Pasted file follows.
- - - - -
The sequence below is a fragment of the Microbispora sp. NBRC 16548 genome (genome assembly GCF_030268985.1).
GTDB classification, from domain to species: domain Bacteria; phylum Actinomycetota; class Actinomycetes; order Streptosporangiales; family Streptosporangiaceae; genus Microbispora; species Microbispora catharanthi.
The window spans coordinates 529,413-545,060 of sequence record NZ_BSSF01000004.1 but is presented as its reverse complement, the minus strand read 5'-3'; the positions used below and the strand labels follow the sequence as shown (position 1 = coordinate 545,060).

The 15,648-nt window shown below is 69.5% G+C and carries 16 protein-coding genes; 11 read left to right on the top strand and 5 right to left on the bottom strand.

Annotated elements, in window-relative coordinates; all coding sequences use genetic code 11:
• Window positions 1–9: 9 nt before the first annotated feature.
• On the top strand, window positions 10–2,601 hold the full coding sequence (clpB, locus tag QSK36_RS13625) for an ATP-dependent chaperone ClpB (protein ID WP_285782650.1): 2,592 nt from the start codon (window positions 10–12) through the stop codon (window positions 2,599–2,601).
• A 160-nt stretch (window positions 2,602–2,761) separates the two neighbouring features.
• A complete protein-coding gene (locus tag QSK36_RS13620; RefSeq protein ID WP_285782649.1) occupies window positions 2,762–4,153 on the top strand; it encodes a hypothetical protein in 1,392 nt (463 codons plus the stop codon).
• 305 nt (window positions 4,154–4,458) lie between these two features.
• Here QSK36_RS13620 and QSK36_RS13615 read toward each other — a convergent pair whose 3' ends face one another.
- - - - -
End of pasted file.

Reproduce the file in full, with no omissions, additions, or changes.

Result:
The sequence below is a fragment of the Microbispora sp. NBRC 16548 genome (genome assembly GCF_030268985.1).
GTDB classification, from domain to species: domain Bacteria; phylum Actinomycetota; class Actinomycetes; order Streptosporangiales; family Streptosporangiaceae; genus Microbispora; species Microbispora catharanthi.
The window spans coordinates 529,413-545,060 of sequence record NZ_BSSF01000004.1 but is presented as its reverse complement, the minus strand read 5'-3'; the positions used below and the strand labels follow the sequence as shown (position 1 = coordinate 545,060).

The 15,648-nt window shown below is 69.5% G+C and carries 16 protein-coding genes; 11 read left to right on the top strand and 5 right to left on the bottom strand.

Annotated elements, in window-relative coordinates; all coding sequences use genetic code 11:
• Window positions 1–9: 9 nt before the first annotated feature.
• On the top strand, window positions 10–2,601 hold the full coding sequence (clpB, locus tag QSK36_RS13625) for an ATP-dependent chaperone ClpB (protein ID WP_285782650.1): 2,592 nt from the start codon (window positions 10–12) through the stop codon (window positions 2,599–2,601).
• A 160-nt stretch (window positions 2,602–2,761) separates the two neighbouring features.
• A complete protein-coding gene (locus tag QSK36_RS13620; RefSeq protein ID WP_285782649.1) occupies window positions 2,762–4,153 on the top strand; it encodes a hypothetical protein in 1,392 nt (463 codons plus the stop codon).
• 305 nt (window positions 4,154–4,458) lie between these two features.
• Here QSK36_RS13620 and QSK36_RS13615 read toward each other — a convergent pair whose 3' ends face one another.